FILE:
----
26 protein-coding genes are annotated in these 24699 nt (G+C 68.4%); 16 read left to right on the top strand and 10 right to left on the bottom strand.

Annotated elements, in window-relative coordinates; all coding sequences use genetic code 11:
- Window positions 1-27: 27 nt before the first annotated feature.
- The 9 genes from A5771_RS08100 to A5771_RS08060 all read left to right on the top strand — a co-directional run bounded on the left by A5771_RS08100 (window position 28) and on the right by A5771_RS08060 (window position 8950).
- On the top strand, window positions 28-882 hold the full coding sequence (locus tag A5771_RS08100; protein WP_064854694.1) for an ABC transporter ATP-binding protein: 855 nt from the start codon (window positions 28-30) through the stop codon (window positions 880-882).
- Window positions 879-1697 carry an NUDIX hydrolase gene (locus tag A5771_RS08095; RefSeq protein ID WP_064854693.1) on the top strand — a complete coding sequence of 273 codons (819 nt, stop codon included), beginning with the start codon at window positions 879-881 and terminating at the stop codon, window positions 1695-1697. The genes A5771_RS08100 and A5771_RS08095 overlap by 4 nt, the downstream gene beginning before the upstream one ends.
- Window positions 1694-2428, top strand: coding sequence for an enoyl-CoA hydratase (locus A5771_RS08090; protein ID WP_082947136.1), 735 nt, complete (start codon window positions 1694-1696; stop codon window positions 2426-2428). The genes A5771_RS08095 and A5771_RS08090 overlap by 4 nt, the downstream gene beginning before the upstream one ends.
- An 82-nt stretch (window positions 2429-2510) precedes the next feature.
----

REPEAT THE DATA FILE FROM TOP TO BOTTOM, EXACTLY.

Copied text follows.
26 protein-coding genes are annotated in these 24699 nt (G+C 68.4%); 16 read left to right on the top strand and 10 right to left on the bottom strand.

Annotated elements, in window-relative coordinates; all coding sequences use genetic code 11:
- Window positions 1-27: 27 nt before the first annotated feature.
- The 9 genes from A5771_RS08100 to A5771_RS08060 all read left to right on the top strand — a co-directional run bounded on the left by A5771_RS08100 (window position 28) and on the right by A5771_RS08060 (window position 8950).
- On the top strand, window positions 28-882 hold the full coding sequence (locus tag A5771_RS08100; protein WP_064854694.1) for an ABC transporter ATP-binding protein: 855 nt from the start codon (window positions 28-30) through the stop codon (window positions 880-882).
- Window positions 879-1697 carry an NUDIX hydrolase gene (locus tag A5771_RS08095; RefSeq protein ID WP_064854693.1) on the top strand — a complete coding sequence of 273 codons (819 nt, stop codon included), beginning with the start codon at window positions 879-881 and terminating at the stop codon, window positions 1695-1697. The genes A5771_RS08100 and A5771_RS08095 overlap by 4 nt, the downstream gene beginning before the upstream one ends.
- Window positions 1694-2428, top strand: coding sequence for an enoyl-CoA hydratase (locus A5771_RS08090; protein ID WP_082947136.1), 735 nt, complete (start codon window positions 1694-1696; stop codon window positions 2426-2428). The genes A5771_RS08095 and A5771_RS08090 overlap by 4 nt, the downstream gene beginning before the upstream one ends.
- An 82-nt stretch (window positions 2429-2510) precedes the next feature.